The Smithfield process is completely different and produces a bacon with a unique flavor. The Smithfield process is used mainly on whole hams or the portions of shank or butt but can be used on bacon too. It is done by hanging it in a special cloth wrapper in a very closely temperature and humidity controlled room after a short soaking with brine. While the flavor of a Smithfield cured meat is unique it is also more salty. If you want to prepare a Smithfield ham or bacon slab to remove most of the excess salt you can either soak it in a pan of whole milk or soak it in water. The milk soak leaves the meat more dry and the water soak re hydrates the meat more. I prefer the milk soak if I am going to use the meat in a dish with liquid like black eyed peas and ham or bacon but the water soak is better for a ham if it is going to be baked. FYI - It is the butterfat and cream in whole milk that removes the salt without excessive soaking.
edit on 9-11-2012 by happykat39 because: (no reason given)


Wow, I'm impressed, and did not know of the Smithfield milk soak, I will have to try it someday if I manage to buy milk and remember, but I am a fan of taste so I probably will, hehe =)

Salt and sugar (including forms of) are probably the most basic types of preservatives known to man. You're right on the pork belly being used too, a layered portion of fat/muscle/fat/muscle/nipples!

When you make bacon, what are your temperatures and times? Do you make hot smoke and cold smoke varieties? What is your brining recipe and seasonings during the smoking process? What kind of woods do you smoke with? Here guava is probably the most popular, followed by elderberry and maybe pear depending on your location



posted on Nov, 9 2012 @ 01:30 PM
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reply to post by Philippines
 


I have never personally made bacon but I spent a great deal of my youth on a farm where we did all sorts of things with meat. My favorite was aged beef done the old fashioned way that the USDA no longer allows. A whole side or quarter of beef was hung in a temperature and humidity controlled cooler for a few weeks and allowed to age. That means that the natural enzymes in the meat would start breaking it down. There would be considerable loss due to drying and the outside of the meat would turn green and slimy. But underneath that and after trimming you would find the most tender and tasty steaks to ever cross a tongue.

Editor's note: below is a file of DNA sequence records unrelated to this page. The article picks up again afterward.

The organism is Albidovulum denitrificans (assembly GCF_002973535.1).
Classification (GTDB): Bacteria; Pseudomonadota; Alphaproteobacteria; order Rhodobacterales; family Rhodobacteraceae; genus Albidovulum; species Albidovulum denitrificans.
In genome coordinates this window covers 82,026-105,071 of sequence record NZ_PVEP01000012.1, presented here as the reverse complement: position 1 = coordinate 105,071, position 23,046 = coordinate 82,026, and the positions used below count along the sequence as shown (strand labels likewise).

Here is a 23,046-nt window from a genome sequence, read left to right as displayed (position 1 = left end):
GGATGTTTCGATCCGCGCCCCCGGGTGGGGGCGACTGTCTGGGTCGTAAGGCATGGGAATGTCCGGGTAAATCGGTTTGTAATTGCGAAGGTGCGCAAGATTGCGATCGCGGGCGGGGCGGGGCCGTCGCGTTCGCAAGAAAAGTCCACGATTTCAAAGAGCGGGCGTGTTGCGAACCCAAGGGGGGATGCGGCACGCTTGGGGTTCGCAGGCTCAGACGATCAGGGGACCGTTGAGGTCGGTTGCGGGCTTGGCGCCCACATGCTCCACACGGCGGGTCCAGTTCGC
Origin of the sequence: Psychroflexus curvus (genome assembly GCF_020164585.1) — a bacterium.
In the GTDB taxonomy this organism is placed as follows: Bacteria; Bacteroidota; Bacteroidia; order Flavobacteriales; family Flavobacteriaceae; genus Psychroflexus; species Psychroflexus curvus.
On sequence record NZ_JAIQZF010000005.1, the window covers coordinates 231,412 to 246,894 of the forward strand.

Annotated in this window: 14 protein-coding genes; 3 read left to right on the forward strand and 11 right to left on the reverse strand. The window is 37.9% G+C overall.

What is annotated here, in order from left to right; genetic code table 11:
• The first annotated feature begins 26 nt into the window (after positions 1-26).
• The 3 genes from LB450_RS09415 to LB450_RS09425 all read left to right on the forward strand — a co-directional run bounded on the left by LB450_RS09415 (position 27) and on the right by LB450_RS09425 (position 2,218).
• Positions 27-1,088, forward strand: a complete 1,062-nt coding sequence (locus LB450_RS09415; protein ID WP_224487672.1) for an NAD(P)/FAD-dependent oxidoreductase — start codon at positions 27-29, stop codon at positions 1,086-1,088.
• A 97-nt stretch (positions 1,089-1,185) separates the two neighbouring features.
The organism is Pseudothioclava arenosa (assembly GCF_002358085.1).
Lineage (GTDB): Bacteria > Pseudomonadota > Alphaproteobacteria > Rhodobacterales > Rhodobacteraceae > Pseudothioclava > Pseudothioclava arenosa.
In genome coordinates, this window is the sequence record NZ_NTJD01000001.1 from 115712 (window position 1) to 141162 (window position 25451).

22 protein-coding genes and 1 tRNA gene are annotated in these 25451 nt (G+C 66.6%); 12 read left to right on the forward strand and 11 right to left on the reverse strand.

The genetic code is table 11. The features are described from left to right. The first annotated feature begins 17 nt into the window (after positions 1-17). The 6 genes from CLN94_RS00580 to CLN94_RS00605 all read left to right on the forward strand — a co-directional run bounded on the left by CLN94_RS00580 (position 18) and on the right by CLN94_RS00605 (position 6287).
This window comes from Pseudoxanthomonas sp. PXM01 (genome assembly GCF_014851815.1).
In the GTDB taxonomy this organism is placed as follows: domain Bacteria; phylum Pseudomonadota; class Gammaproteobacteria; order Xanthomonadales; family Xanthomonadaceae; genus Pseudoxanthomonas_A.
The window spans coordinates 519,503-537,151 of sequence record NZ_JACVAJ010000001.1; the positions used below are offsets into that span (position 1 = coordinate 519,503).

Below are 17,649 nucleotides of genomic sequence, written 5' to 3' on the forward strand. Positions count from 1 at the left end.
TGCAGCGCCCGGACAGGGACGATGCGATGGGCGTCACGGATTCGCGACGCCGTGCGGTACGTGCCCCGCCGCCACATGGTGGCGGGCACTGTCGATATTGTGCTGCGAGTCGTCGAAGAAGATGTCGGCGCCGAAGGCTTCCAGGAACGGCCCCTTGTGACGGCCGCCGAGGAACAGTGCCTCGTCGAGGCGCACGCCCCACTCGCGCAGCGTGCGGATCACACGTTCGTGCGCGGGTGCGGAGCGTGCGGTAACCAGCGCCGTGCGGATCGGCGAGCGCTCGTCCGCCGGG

My family used a smokehouse that produced a low temperature cure but some of our neighbors used a hot smoker. As to the brine mix I really don't remember what, other than rock salt, that they used. But when they did a sugar cure it was with pure brown sugar.



posted on Nov, 9 2012 @ 03:59 PM
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reply to post by Philippines
 


I can't help you there....I prefer just to cook it up.
I noticed your name
I'm 1/2 Filipino
and Filipinos have a thing for pork
probably why they roasted a pig on spit for my christening



posted on Nov, 9 2012 @ 03:59 PM
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I personally like to wrap my bacon in bacon and make a bacon wrapped milkshake out of my bacon.

*homer simpson face*

mmmmmm baconnnnnnn



posted on Nov, 9 2012 @ 05:26 PM
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reply to post by MidnightSunshine
 



Yes,

Lard sandwiches....they were big during the depression, use everything, eat everything.



posted on Nov, 9 2012 @ 05:31 PM
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reply to post by MidnightSunshine
 


Yummy piggies.....never tried them with bacon.

Props for knowing pigs in the blanket is stuffed cabbage and not cocktail wieners.....are you from Pennsylvania by any chance?



posted on Nov, 9 2012 @ 05:57 PM
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reply to post by obnoxiouschick
 


I am anemic all the time and I crave liver, luckily I love it....it does wonders for iron deficiency.